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Bharti Airtel: Cutting through a maze of challenges

June 26, 2013
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For several years running, Sunil Bharti Mittal-promoted Bharti Airtel has been the undisputed leader in the Indian telecom market. As of March 31, 2013, it had 188.19 million wireless subscribers and 21.69 per cent market share. The operator’s rapid rise – from the time it began as a small company offering mobile services in Delhi only, in 1995 – is symbolic of the strong growth witnessed in the Indian telecom industry.

Today, the company offers mobile voice and data, fixed line, 3G, national and international long distance, IPTV and direct-to-home (DTH) services. It also manages 82,083 tower sites through Bharti Infratel and Indus Towers. In 2012, Bharti Airtel raced ahead of its rivals to offer 4G services in the country. These services were launched on long term evolution-time division duplexing networks, making India one of the first countries to commercially offer 4G services through this platform. As per industry estimates, Bharti Airtel currently has over 3,200 4G users. Going forward, analysts expect significant activity in the 4G space, especially with the entry of Reliance Jio Infocomm in this market. Bharti is currently the only operator to provide high-bandwidth 4G services in four circles – Bengaluru, Chandigarh, Kolkata and Pune.

Globally, the company operates in 20 countries: 17 African countries besides India, Sri Lanka and Bangladesh. It is the world’s fifth largest telecom operator in terms of subscribers. Business Week has ranked Bharti Airtel among the six best performing technology companies in the world. Bharti has made large infrastructure investments over the past decade and a half, and currently owns a 171,610 route km optic fibre network across India. Its global infrastructure includes over 225,000 route km of networks, covering 50 countries and five continents.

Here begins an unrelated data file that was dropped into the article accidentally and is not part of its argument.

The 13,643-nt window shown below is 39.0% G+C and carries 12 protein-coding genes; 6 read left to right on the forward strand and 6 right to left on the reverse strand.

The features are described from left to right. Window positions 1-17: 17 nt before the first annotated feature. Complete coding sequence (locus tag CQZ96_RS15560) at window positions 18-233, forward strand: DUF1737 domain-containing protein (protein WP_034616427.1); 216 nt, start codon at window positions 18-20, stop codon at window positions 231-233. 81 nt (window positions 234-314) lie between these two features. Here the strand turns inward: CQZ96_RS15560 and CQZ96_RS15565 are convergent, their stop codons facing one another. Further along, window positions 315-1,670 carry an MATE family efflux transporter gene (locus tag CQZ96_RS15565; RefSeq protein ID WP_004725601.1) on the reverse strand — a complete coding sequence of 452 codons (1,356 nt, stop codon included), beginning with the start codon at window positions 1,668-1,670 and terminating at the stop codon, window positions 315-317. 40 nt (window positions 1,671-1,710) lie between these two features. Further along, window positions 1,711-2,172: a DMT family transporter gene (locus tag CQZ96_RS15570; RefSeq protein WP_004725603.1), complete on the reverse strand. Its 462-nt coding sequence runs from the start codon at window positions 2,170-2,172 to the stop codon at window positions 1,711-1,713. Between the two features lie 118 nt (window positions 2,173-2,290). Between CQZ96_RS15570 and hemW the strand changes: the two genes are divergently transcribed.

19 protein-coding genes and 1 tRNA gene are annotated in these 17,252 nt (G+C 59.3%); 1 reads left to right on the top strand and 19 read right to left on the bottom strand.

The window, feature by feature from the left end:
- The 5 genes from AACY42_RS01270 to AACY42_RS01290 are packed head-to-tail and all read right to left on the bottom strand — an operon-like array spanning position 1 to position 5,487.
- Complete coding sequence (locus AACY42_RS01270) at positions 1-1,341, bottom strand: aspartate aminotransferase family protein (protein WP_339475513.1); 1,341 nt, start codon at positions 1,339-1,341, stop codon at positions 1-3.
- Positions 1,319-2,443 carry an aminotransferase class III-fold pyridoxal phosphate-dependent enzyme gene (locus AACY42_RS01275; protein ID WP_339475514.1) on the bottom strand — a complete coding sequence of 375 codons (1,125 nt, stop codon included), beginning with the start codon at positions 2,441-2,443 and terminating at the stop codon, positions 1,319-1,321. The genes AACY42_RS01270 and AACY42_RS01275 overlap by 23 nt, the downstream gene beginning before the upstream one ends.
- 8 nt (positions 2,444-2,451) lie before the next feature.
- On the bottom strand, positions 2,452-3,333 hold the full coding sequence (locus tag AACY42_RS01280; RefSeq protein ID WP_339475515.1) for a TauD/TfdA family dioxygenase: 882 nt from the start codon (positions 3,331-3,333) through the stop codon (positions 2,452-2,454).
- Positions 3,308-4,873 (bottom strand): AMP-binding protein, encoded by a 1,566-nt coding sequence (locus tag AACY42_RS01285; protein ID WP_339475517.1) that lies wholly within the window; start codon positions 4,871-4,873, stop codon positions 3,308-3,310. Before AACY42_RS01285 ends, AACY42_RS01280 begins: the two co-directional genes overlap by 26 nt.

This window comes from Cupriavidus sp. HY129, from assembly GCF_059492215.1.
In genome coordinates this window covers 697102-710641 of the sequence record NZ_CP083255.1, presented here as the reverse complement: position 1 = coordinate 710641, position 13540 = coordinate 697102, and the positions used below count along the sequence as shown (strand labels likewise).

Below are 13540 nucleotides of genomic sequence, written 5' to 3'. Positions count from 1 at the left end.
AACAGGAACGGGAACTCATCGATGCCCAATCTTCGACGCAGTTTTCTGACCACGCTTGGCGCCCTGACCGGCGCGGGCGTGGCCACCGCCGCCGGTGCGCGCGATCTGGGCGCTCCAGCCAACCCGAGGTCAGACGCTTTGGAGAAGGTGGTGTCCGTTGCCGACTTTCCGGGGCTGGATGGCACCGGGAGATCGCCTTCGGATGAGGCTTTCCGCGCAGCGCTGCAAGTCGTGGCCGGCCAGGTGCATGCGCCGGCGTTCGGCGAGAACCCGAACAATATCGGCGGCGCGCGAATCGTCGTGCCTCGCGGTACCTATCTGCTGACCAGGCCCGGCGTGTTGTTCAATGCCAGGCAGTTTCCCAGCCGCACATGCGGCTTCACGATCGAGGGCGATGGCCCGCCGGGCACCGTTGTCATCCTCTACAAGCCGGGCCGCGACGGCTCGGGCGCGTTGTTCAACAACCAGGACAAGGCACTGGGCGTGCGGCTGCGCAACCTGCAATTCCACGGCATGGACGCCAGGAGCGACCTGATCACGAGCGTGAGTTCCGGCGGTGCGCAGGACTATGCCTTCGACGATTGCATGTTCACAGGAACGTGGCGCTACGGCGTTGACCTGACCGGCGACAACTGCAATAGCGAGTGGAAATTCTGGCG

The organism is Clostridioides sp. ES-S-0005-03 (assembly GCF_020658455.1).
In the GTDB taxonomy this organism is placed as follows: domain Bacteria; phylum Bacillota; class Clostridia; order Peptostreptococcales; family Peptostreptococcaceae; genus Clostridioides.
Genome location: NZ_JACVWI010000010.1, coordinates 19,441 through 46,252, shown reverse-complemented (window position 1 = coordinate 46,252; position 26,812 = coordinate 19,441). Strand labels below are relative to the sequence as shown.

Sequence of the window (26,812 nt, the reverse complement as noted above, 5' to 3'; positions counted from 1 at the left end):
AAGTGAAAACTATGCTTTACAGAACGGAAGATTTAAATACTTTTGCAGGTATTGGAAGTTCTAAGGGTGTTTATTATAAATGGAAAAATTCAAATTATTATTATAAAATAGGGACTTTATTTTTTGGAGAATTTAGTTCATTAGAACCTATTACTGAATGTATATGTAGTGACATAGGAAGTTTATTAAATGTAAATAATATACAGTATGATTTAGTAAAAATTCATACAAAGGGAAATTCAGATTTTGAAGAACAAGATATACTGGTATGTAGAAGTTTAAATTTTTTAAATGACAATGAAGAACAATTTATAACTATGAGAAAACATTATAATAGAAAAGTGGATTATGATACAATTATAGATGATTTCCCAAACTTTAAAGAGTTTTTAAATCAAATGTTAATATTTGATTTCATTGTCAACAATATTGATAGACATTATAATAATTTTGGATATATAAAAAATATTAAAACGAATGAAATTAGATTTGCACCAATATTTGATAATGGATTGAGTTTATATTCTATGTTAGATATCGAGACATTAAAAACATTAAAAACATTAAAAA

Industry analysts attribute Bharti Airtel’s swift success to Mittal’s business astuteness and strong support from his core team. According to the former managing director of a telecom firm, “In the formative years of the telecom sector, Mittal’s perspective was sharper than that of others. He was able to grab opportunities that he saw while others dithered.” Also, Mittal’s outsourcing and “minutes factory” business model, which has driven low-cost mobile telephony in the country, is well known.

However, the past four years have been rough for the operator with its financial performance witnessing a major slide. During 2012-13, it registered a net profit of Rs 22.75 billion, the lowest in seven years. This marked a decrease of about 50 per cent from Rs 42.59 billion in 2011-12. Its earnings before interest, taxes, depreciation and amortisation margin, though still high, declined from 33.2 per cent in 2011-12 to 31 per cent in 2012-13. The company’s market capitalisation declined from Rs 1,279 billion to Rs 1,108 billion during this period.